Outsourcing is a key aspect of modern industrial production, and it has sparked considerable interest in the economic literature. Thus, there is a huge bulk of existing literature on outsourcing under different market conditions. Grossman and Helpman (2005) present a framework based on which firms decide where to outsource in a general equilibrium model. In their model, outsourcing is related to relationship-specific investments governed by incomplete contracts. They clarify the determinants of the location of outsourcing.
?Grossman and Helpman (2004) compare in-house production and outsourcing within the context of a moral hazard wherein a firm is constrained by the nature of the offered contract to an outsourcer. They clarify the relationship between the productivity of the firm and the choice of organizational forms. Alyson (2006) examines the choice of in-house production and outsourcing by multinationals using a general equilibrium model by focusing on the varying availabilities of skilled labor among countries.
He clarifies that the relative amount of highly skilled labor in the country affects the choice between in-house production and outsourcing. ? Alvarez and Stenbacka (2007) find that an increase in market uncertainty leads to a higher proportion of partial outsourcing by applying a real options approach. Question 3: 3.How sustainable is Ecco’s international strategy in comparison with its competitors? Operating on a global scale, ECCO need a sustainability of corporate international strategy which would emphasis on core competencies and drivers of competitive advantage in a dynamic market. The sustainability of corporate international strategy should include international mindsets and good adaptability skills. ECCO have a different and unique international corporate level strategy, which is, ECCO is following an inside-out strategy, whereas all the competitors seem to follow an outside-in strategy.
For inside-out strategy could be show as following aspects. Firstly, ECCO’s production process could be divided into five strategic roles or phases: full-scale, benchmarking, ramp-up, prototype and laboratory production. The objectives of full-scale production were to uphold demand, quality and operational reliability, and still produce high volumes. Benchmarking production, on the other hand, strove to retain knowledge and competencies in terms of opportunities for improvements and production cost structure.Secondly, ECCO had given high priority to the continuous education and training of its employees. The company invested aggressively in vocational training, career development, developmental conversations and expatriation. Such changing strategic focus as well as the drivers and problems/cost associated, that make the competitive advantage from the inside out through organizational capability.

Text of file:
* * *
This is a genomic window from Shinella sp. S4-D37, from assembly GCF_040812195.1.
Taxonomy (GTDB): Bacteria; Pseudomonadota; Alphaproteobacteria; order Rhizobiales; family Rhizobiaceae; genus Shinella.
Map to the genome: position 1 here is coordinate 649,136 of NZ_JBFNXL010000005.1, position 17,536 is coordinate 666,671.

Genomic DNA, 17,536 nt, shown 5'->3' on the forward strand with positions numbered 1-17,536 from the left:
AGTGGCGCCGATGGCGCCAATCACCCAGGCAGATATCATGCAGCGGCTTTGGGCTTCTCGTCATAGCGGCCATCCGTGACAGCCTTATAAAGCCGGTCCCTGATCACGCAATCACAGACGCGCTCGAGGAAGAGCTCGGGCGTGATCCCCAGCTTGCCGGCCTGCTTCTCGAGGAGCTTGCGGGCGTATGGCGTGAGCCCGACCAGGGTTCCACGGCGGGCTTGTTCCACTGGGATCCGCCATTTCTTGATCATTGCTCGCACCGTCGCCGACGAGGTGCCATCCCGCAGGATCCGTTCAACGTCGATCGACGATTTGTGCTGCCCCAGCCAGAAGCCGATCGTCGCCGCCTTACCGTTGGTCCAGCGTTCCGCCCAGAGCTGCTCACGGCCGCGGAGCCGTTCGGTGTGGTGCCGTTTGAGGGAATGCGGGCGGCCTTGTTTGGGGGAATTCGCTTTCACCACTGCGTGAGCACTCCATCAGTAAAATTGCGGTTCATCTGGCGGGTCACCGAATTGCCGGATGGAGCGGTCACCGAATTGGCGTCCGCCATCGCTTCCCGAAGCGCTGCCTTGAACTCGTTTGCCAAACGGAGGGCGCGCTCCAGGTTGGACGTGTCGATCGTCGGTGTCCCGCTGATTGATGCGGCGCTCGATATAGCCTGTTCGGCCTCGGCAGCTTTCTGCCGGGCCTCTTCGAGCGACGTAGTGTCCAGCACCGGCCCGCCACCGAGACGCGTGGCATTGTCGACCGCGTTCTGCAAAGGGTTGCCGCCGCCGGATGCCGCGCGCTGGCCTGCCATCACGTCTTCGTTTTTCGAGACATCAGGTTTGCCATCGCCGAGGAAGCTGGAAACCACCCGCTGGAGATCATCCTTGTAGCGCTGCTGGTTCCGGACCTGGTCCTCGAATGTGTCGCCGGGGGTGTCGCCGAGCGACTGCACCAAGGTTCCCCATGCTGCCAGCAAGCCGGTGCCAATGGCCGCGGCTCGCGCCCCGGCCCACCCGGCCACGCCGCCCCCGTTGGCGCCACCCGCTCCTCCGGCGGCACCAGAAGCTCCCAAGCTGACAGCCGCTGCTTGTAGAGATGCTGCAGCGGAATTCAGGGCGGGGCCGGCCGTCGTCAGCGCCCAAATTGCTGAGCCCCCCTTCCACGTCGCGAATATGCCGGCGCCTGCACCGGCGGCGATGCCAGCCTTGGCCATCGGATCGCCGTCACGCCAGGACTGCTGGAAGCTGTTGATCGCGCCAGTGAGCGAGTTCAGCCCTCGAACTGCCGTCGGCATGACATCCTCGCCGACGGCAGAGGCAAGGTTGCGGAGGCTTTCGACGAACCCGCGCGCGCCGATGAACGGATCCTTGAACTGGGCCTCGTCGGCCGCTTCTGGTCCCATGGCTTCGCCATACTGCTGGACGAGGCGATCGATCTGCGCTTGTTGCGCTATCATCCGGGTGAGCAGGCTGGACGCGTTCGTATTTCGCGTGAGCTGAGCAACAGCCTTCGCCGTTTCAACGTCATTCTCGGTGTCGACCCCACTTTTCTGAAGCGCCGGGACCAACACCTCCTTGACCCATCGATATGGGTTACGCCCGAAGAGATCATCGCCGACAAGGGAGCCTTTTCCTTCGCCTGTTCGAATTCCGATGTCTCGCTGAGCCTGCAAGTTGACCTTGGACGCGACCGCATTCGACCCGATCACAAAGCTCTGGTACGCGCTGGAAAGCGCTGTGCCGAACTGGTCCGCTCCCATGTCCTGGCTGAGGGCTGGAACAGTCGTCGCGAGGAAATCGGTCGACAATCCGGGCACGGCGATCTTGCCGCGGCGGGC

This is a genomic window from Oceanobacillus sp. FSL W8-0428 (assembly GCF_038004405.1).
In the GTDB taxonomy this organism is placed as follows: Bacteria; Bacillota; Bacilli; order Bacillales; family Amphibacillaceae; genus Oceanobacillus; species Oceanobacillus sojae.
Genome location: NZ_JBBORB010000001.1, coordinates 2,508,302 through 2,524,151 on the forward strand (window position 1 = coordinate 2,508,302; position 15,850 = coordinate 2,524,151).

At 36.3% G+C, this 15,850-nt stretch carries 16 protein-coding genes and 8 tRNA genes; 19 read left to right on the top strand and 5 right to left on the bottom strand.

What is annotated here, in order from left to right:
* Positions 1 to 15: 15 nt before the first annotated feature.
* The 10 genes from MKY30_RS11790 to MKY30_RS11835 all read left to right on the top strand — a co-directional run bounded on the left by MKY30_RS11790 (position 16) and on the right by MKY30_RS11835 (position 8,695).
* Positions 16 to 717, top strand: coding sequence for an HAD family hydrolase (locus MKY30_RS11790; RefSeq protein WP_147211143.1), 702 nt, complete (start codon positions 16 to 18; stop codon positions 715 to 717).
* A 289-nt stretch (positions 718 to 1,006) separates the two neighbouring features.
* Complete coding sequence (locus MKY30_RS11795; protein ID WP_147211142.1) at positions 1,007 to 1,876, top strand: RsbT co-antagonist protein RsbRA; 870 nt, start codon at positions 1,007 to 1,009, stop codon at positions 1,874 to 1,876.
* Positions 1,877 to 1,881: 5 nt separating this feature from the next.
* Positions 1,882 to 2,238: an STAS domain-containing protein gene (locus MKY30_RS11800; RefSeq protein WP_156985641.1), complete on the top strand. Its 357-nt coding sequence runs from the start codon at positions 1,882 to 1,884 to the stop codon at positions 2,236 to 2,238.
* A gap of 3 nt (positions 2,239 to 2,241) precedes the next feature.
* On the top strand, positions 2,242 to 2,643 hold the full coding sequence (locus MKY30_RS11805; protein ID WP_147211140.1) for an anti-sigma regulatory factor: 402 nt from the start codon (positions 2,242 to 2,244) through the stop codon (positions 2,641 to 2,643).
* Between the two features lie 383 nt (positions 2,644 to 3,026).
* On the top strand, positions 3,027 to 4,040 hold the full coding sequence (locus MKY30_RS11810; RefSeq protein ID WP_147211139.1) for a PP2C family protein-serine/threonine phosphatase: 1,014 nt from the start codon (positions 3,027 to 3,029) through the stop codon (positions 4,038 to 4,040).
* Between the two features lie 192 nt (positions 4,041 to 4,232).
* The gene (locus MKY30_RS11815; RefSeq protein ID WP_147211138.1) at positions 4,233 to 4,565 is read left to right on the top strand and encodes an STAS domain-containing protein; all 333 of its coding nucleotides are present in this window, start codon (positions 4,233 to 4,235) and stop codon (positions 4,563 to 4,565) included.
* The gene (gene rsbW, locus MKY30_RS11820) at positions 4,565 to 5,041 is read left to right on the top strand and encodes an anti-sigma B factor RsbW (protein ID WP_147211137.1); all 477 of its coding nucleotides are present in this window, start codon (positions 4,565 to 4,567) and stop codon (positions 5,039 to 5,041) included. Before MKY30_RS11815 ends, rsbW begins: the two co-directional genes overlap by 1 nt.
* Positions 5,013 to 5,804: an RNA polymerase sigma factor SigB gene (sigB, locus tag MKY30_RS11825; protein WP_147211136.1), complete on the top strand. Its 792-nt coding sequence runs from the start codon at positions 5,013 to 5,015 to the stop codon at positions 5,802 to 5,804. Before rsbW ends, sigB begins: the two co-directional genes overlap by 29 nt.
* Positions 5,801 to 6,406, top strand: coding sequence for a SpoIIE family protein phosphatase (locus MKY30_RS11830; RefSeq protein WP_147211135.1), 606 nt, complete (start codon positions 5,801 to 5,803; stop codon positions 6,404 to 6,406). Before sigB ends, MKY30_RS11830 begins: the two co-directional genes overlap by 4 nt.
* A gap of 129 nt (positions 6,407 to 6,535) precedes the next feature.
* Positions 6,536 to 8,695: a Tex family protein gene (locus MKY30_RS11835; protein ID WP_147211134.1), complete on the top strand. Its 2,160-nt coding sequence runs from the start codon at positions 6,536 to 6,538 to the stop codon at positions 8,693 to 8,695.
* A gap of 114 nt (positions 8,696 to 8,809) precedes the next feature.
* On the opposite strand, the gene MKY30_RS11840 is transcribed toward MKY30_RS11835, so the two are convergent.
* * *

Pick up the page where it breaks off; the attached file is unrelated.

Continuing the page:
Thirdly, ECCO maintained focus on the entire value chain or from “cow to shoe” as the company liked to put it.Resource Control(RC), quality control(QC), speed control(SC) and technology Control(TC) , these four parts make the sustainable international strategy of ECCO. Organizational capability makes financial capability, strategic capability, technological capability and uniqueness inside out, and that make the way of a MNC international strategy. ? David Ulrich, capability: Organizational competing from the inside out. For any organization to compete successfully in today’s market, it must focus on building not only from the outside but from the inside as well.
Focusing on organizational capability will not only meet short-term financial requirements, but also build a solid foundation for the future. For any organization to compete successfully in today’s market, it must focus on building not only from the outside but from the inside as well. Question 4: 4. Relate the Ecco case to the concept of “modular production networks”. The ECCO’s case contract manufacturing to illustrate an emergent model of industrial organization, —the modular production network.
Lead firms in the modular production network concentrate on the creation, penetration, and defense of markets for end products—and increasingly the provision of services to go with them—while manufacturing capacity is shifted out-of-house to globally operating turn-key suppliers. The modular production network relies on codified inter-firm links and the generic manufacturing capacity residing in turn-key suppliers to reduce transaction costs, build large external economies of scale, and reduce risk for network actors.For ECCO’s case, it test the modular production network model against some of the key theoretical tools that have been developed to predict and explain industry structure: Joseph Schumpeter’s notion of innovation in the giant firm, Alfred Chandler’s ideas about economies of speed and the rise of the modern corporation, Oliver Williamson’s transaction cost framework, and a range of other production network models that appear in the literature.The ECCO’s case examines the financial, organizational and managerial challenges of maintaining a highly integrated global value chain and asks students to determine the appropriateness of this set-up in the context of an increasingly market-oriented industry.
Meanwhile, it is a good example to argue that the modular production network yields better economic performance in the context of globalization than more spatially and socially embedded network models.I view the emergence of the modular production network as part of a historical process of industrial transformation in which nationally-specific models of industrial organization co-evolve in intensifying rounds of competition, diffusion, and adaptation. Here is a simple conceptual map of the shift from the vertically-integrated organizational form of the modern corporation to the value chain modularity that characterizes the modular production network, which could be suitable for ECCO. From Vertical Integration to Value Chain Modularity: